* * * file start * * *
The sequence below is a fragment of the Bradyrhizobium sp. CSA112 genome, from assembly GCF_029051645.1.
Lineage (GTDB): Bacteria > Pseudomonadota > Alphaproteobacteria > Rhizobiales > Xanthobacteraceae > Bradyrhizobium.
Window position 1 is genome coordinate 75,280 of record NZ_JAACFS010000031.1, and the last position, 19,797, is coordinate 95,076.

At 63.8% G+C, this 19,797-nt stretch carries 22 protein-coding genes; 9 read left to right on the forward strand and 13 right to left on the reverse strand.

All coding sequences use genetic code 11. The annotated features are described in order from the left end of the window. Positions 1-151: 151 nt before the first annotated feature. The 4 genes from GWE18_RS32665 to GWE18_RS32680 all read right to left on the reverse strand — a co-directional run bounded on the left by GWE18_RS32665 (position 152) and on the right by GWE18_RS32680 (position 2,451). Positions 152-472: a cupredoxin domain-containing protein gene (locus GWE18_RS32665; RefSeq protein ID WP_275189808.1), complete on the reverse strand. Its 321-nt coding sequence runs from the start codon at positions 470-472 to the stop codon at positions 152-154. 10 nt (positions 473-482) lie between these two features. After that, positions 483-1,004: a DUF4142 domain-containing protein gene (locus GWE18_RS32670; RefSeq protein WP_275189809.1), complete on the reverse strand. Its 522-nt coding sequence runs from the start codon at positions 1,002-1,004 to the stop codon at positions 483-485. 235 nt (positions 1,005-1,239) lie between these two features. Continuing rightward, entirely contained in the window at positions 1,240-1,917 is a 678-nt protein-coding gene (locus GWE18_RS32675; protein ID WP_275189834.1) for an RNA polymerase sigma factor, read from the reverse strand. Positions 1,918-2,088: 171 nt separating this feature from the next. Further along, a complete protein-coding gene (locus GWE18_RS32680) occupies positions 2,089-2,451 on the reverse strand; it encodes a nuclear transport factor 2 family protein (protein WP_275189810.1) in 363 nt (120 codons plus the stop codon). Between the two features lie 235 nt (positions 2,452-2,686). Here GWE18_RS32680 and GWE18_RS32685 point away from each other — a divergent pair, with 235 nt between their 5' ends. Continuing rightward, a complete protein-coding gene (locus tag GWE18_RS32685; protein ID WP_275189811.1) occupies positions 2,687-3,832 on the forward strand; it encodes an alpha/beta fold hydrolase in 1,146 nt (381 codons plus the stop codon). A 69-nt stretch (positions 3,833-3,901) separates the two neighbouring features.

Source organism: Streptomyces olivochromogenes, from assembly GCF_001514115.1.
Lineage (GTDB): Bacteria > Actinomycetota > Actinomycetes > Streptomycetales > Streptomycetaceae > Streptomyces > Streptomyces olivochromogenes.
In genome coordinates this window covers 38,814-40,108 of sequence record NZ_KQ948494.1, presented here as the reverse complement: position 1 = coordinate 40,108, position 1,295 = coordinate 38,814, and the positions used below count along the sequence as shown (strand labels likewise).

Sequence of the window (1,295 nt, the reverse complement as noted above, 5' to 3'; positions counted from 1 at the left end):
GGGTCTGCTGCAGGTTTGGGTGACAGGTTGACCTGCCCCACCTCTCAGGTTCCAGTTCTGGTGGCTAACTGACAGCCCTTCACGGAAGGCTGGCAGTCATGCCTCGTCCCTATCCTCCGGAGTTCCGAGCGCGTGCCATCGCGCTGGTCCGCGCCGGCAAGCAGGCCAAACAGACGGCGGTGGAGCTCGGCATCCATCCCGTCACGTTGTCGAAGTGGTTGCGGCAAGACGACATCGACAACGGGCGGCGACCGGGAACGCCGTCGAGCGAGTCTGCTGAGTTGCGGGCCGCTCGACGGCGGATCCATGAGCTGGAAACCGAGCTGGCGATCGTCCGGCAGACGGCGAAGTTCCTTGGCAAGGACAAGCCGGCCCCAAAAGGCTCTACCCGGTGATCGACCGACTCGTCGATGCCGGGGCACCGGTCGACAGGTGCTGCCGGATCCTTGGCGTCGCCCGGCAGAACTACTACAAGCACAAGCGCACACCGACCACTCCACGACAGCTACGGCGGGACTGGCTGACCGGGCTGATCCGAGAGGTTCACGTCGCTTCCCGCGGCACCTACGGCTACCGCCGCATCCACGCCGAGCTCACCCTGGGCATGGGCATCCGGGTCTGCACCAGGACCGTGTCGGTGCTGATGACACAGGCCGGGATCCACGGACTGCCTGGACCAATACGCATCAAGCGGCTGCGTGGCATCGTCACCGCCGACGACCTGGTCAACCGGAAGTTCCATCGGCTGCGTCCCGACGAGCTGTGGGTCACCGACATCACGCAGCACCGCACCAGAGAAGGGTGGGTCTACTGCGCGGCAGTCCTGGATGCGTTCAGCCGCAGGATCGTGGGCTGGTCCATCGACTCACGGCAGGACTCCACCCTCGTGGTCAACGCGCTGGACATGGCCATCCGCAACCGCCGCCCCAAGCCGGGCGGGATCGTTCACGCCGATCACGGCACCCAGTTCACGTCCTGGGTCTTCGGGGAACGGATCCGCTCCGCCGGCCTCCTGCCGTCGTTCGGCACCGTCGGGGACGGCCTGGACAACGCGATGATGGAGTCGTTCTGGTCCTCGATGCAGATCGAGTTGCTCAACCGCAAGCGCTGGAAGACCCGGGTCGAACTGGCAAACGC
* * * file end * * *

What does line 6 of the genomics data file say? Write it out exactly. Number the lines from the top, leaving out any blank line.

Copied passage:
Source organism: Streptomyces olivochromogenes, from assembly GCF_001514115.1.